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EMA Gearing Up for Transparency

The European Medicines Agency is preparing for a new policy that will release rarely-seen clinical trial reports for independent scrutiny.  

kerry grens
Kerry Grens

Kerry served as The Scientist’s news director until 2021. Before joining The Scientist in 2013, she was a stringer for Reuters Health, the senior health and science reporter at...

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WIKIMEDIA, CHAOSClinical trial reports include massive amounts of data on an investigational therapy, but they are rarely made available for independent researchers to analyze. In a move toward greater transparency, the European Medicines Agency (EMA) has been working on a policy to make these reports more readily available. Last week (June 12), the agency announced that its management board had updated the rules to make accessing the reports more user-friendly, allowing researchers to download them.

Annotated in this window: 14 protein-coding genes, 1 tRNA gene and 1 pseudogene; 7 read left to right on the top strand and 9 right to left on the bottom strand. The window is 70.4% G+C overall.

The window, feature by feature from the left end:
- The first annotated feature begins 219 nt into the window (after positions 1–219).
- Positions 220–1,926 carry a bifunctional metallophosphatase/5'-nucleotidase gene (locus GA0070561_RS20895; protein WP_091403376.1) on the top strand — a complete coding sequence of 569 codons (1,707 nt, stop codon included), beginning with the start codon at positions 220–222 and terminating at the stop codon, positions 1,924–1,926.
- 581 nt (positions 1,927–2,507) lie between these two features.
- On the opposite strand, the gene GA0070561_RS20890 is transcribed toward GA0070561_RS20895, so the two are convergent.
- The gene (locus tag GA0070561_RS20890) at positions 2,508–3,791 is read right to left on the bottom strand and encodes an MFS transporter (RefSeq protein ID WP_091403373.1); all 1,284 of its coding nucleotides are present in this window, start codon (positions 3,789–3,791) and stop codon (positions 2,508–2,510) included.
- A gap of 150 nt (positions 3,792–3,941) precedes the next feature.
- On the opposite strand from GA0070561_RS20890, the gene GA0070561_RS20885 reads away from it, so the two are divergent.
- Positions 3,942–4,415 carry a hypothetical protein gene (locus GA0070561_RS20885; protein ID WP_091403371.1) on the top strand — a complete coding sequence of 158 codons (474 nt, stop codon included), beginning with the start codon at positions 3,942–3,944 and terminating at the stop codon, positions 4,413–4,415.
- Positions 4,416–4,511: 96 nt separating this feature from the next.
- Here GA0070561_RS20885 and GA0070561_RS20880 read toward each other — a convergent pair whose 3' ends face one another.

“This is a good move,” Síle Lane from Sense About Science, a group that aims to represent the public interest in science, said in a statement. “It will mean researchers will be able to scrutinise, compare and share clinical trial information. Allowing researchers access to clinical trial information on-screen-only would have made their job impossible.”

Advocates for transparency are still concerned, however, that the EMA has scaled back its original plans for having...

The EMA said in its announcement that the policy goes beyond the agency’s “legal obligations and provides an unprecedented level of access to clinical trial data that are used as part of decision-making for new medicines.”

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